That’s precisely how it works, and why a DAW is more flexible than a console.
You might use send effects when you want to share a single instance of a reverb or delay (for example) between multiple channels. It saves cpu and you can do some neat automation tricks on the send levels to vary the amount of effect or bring it in and out without an obvious switching off/on.
An insert is ideal when you need the effected signal to completely replace the original instead of add to it and do not want to share the same instance of the plug with another channel.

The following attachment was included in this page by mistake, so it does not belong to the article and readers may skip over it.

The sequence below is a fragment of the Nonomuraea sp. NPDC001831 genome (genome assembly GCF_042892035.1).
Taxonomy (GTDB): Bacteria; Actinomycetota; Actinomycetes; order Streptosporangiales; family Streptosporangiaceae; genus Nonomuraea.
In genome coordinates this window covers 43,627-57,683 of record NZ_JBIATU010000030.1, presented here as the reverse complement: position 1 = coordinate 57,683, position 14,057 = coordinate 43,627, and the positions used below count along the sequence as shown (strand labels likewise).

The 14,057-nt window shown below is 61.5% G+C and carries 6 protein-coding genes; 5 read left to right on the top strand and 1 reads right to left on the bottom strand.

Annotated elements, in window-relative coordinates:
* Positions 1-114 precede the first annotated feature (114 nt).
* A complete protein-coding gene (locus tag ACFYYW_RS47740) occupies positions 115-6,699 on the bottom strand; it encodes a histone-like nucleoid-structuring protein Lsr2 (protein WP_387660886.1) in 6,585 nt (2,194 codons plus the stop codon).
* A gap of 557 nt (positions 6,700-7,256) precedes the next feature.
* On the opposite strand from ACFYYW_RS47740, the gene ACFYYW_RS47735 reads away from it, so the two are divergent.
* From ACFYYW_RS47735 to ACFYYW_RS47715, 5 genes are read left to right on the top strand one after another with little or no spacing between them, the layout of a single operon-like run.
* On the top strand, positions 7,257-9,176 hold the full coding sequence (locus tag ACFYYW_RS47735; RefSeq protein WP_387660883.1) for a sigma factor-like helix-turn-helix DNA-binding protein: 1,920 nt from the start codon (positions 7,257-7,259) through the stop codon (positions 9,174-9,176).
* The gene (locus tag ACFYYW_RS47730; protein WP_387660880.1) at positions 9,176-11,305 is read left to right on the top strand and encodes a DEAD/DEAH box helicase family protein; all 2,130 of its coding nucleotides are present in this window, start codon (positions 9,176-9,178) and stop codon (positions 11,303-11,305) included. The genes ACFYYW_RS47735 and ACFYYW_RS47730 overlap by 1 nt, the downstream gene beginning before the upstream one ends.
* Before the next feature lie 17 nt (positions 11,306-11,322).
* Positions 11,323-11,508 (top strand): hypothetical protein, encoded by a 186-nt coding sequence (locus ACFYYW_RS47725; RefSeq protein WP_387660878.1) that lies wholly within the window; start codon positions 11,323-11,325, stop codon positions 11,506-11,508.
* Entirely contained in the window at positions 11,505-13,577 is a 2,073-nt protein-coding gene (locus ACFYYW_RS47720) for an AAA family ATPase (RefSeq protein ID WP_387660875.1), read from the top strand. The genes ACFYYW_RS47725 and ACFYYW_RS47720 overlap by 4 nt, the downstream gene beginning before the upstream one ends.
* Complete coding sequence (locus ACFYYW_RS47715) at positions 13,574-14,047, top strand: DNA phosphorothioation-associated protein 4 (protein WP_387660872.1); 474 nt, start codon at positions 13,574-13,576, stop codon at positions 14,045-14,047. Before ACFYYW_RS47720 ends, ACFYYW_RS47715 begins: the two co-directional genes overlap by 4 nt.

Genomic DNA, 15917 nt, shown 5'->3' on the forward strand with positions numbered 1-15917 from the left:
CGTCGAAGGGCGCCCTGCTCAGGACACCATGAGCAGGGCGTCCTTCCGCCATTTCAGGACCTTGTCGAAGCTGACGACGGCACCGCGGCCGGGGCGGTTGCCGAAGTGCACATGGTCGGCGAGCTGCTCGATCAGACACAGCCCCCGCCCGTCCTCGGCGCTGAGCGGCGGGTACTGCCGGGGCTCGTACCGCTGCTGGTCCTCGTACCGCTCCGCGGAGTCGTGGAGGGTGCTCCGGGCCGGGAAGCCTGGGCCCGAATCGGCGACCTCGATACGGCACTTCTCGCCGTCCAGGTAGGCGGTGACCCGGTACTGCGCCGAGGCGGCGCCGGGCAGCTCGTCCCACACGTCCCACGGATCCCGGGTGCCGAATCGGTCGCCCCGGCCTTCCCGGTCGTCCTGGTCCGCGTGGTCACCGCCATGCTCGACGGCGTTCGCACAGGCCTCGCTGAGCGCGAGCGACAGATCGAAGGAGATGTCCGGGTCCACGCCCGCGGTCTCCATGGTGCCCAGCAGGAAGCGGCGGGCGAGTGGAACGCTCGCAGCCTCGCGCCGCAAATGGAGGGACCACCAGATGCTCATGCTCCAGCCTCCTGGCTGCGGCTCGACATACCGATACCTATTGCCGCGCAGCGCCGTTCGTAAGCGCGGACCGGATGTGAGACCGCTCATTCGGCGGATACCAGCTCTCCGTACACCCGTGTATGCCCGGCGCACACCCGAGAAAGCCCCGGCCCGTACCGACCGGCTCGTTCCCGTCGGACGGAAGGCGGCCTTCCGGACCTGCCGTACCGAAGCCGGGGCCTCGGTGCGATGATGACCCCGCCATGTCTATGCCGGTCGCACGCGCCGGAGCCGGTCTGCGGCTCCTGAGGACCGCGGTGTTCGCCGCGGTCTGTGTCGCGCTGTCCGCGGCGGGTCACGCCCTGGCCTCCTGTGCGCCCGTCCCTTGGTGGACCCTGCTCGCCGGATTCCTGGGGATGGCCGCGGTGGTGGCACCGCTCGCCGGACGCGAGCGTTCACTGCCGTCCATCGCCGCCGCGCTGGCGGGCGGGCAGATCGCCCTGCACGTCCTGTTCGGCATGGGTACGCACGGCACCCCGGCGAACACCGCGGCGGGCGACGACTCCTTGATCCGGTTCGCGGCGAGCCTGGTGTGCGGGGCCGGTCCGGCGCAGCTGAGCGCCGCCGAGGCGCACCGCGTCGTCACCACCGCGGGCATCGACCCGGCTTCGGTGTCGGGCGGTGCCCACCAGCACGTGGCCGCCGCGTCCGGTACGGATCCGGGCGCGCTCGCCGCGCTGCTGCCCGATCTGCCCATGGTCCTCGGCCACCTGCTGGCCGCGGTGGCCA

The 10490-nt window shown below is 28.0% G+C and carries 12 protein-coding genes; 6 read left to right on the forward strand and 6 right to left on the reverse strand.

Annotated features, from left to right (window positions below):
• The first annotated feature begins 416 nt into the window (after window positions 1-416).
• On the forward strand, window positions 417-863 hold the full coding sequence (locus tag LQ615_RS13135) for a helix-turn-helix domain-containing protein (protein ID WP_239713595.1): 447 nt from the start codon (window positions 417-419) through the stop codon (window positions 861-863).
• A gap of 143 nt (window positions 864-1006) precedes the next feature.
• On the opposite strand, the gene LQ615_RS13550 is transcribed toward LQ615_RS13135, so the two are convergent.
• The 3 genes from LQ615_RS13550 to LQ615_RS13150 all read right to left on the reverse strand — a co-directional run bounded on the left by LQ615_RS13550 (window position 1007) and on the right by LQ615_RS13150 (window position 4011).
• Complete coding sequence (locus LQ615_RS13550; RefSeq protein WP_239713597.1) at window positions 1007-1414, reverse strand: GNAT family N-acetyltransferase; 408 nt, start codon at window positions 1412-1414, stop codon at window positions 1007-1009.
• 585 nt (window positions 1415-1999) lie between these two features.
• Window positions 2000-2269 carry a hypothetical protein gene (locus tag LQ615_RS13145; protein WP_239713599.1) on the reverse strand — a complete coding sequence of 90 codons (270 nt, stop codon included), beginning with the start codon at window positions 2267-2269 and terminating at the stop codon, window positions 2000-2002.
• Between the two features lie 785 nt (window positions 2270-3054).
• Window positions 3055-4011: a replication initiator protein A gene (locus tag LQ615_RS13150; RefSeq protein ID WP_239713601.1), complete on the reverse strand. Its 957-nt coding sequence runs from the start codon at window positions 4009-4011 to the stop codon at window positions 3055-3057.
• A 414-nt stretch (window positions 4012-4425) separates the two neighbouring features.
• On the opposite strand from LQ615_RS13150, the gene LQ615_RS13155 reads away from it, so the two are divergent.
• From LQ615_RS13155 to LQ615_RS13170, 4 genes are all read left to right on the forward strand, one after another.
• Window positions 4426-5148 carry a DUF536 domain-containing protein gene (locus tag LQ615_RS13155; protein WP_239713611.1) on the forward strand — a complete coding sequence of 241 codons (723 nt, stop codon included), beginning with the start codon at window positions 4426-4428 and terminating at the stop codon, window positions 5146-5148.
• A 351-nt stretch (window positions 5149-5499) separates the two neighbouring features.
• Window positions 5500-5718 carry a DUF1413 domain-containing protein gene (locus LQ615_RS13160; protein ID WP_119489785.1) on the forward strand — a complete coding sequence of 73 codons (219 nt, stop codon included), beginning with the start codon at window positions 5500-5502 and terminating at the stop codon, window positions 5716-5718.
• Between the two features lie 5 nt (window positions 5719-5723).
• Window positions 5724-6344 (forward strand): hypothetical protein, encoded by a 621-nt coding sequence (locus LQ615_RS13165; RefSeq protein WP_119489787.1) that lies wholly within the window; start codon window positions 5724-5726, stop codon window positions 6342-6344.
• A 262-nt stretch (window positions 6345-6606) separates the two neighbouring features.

Of course if a plugin reverb or delay has a mix control as most do you can use it in an insert and still add to the signal rather than replacing.
Analogue consoles (maybe not low end stuff) have both sends and inserts on each channel too.
As for inserts, you will notice a difference in operation of the effect depending on whether it is pre or post EQ.
Also as a rule dynamic effects such as noise gates, expanders, compressors and limiters always on an insert.